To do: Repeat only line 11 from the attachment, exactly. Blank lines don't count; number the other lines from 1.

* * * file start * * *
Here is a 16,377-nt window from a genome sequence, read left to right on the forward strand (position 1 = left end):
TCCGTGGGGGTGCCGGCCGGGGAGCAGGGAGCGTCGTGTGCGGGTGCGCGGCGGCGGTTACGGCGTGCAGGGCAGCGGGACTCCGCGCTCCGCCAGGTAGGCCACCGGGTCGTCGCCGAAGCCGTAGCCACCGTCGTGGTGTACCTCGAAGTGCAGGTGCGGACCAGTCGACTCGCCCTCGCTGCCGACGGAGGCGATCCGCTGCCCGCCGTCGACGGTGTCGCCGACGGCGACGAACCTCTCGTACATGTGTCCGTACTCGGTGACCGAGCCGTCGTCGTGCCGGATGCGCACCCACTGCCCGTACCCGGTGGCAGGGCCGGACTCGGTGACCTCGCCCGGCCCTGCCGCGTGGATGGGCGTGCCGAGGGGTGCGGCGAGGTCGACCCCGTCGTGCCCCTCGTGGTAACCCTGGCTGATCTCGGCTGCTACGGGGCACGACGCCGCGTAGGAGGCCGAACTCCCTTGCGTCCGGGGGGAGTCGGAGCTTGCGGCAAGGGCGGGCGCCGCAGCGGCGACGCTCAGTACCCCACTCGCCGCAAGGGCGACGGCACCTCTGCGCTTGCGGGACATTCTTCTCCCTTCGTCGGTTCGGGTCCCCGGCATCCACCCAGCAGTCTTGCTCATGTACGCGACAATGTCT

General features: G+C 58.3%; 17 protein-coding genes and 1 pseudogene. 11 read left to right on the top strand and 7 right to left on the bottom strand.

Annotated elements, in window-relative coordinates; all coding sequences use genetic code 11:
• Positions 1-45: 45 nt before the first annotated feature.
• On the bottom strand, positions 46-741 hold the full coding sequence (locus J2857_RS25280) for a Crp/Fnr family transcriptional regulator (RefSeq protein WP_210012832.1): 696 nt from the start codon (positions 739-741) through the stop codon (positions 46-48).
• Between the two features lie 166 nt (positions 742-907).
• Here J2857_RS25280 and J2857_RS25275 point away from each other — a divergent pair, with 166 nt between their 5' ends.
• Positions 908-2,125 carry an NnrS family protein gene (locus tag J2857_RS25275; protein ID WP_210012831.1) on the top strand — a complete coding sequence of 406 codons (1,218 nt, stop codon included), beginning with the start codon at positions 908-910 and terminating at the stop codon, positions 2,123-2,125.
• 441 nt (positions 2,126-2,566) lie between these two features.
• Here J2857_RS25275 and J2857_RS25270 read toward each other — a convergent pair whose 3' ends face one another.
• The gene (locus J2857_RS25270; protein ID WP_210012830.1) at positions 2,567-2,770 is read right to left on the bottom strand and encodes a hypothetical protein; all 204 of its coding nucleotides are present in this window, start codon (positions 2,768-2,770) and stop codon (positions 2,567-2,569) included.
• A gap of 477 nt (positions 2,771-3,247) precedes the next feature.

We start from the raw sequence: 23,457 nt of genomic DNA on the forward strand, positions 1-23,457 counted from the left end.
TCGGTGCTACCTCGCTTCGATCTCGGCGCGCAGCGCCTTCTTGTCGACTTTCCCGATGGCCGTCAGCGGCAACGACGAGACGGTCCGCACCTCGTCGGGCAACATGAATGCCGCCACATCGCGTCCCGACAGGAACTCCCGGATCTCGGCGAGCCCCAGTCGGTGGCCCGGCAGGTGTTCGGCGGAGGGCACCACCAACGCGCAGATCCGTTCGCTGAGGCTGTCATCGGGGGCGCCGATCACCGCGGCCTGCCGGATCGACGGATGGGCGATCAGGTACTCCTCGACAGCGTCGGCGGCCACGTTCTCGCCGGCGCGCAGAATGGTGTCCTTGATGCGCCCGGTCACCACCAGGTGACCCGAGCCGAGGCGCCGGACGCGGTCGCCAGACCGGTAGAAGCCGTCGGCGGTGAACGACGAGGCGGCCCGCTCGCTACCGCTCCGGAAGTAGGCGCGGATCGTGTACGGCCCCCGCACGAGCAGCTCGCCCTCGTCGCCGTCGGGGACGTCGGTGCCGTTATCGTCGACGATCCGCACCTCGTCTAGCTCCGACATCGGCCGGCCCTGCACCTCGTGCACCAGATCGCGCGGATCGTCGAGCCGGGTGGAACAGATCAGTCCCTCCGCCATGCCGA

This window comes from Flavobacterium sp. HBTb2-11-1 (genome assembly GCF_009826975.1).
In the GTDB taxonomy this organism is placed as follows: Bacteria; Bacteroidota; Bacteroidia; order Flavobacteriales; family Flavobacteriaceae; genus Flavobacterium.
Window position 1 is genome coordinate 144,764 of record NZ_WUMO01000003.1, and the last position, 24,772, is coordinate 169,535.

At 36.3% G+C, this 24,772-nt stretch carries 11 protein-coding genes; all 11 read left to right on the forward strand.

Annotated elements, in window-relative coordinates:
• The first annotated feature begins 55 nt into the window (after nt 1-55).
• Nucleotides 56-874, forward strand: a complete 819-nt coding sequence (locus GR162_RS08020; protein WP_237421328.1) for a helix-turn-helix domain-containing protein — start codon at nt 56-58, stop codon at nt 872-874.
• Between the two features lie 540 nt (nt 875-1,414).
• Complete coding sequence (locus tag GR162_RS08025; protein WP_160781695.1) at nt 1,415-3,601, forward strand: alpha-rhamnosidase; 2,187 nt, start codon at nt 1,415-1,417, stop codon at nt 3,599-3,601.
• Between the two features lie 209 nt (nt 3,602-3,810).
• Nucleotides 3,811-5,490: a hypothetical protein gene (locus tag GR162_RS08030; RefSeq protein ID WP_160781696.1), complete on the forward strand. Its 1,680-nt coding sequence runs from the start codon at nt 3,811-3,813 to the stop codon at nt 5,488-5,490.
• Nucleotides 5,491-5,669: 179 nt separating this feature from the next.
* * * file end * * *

• Here J2857_RS25275 and J2857_RS25270 read toward each other — a convergent pair whose 3' ends face one another.